The expectation would be that schooling would be available in one or two local languages of instruction in every locality, that every non-German student would be taught German as a foreign language, and that every German student would choose from one of the other languages of the empire. I think that absent the outbreak of war, this would have proved to be a sustainable model

Again, no. Not based on history.

Finally:

And by midcentury, the script has sort of flipped on the Habsburg domains. Far from a feudal relic, the empire starts to seem progressive and modern.

That certainly wasn’t going to happen when Franz Joseph was emperor. He truly was a feudal relic, and the only purpose of the empire was for him to be Emperor. Preferably an empire that was based on those of centuries past. He and the land he ruled was notoriously conservative and antiquated. Nothing in their history would indicate this would become anything other than that, short of dissolution.

In summary, Matt Yglesias imagines an Austria-Hungary that never existed and never could exist, but if it did, it would form a model of some ideal federation within Mittel Europa. The only place that might fill that bill is Switzerland.

If you want to read what the empire was really like at the end, read A Mad Catastrophe. As well, AJP Taylor has written several essays and books on the subject, including this. I’ve found all those worthwhile The Guardian has 10 more books on the topic, here. Finally, consider reading Musil’s The Man Without Qualities.

The history of the 80s as it first appeared in Usenet groups

Images from the 1980s
Before the Web, there was Usenet. And like the web, it had everything. Just in text form. 🙂

Someone has mined Usenet to find the first cultural references in the 1980s to famous events. It’s an fascnating list of when things first started to gain prominence. For example:

  1. May 1981 First mention of Microsoft
  2. Dec 1982 First thread about AIDS
  3. Jul 1983 First mention of Madonna
  4. Nov 1989 First post from Berlin after the wall came down

Check it out for some major 80s flashbacks.

PS. If all you are thinking while you read this is “what the heck is Usenet??” then read this.

On Stonehenge and the Judean Date palm: the past is never gone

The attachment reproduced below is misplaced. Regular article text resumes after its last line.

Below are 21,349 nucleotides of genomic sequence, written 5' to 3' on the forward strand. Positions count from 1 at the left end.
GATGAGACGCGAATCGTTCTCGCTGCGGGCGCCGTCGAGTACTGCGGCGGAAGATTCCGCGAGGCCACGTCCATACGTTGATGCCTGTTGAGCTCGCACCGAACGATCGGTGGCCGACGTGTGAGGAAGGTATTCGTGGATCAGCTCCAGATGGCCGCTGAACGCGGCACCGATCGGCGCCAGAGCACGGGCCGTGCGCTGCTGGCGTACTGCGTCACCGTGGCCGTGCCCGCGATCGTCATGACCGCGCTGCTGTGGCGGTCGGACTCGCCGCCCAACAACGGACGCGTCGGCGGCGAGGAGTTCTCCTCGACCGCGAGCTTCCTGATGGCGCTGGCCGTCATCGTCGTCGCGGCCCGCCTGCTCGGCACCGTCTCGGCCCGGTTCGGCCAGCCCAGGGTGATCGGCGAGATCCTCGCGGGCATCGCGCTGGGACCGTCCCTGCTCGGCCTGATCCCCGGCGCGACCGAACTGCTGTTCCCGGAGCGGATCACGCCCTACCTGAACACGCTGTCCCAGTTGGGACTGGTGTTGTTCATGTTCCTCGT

I have been thinking much on these two pieces I’ve read recently:

One thing I find interesting about them both is how something that could be considered part of the Past is now part of the Present. Stonehenge keeps being meaningful to us now by revealing things about the people of that era; the seed for the Judean date palm shows us what a long lost plant looks like now.

The past is never past. We choose not to pay attention to it, but it remains, piled up behind us, a huge closet full of things that were once in the present. They remain there until we find a reason to make them present again.

On the annexation of the Balkan regions of Bosnia and Herzegovina by Austria-Hungary (or, the world needs more historical examples)

I find it sad is that whenever something happens that can be compared to history, we get comparisons only to Nazi Germany. Case in point, last week I saw Nancy Pelosi compare the attack on Ukraine to the Sudeten Crisis.

This is problematic in several ways. One problem is that it isn’t the only comparison that can be made. There are many such instances in history where military annexation takes place.  Another problem is that such comparisons lead people to think that things will progress along the same lines.

The solution is to learn more history. This can be hard for non-historians like me. Google is no help. I searched for annexations this weekend and most of my searches returned links to Nazi Germany. We have to research deeper.

When it comes to annexations, there are countless examples throughout history. Take Prussia. If you go through the history of Prussia in the 19th century and look for annexations, you can find many examples. European nations were always annexing their neighbor’s turf, and Prussia was just one such nation to do so.

But you don’t have to go back that far. For instance, you would be wise to read about  the Bosnian Crisis of 1908 – 1909.   In it you can see many parallels to what is happening in Ukraine right now. And that’s just one concrete example. There are many more.

The point is, the next time you want to reach for a comparison to Nazi Germany or you hear someone reference Nazi Germany in comparison to something that is happening in the world, try and read more history and find other examples.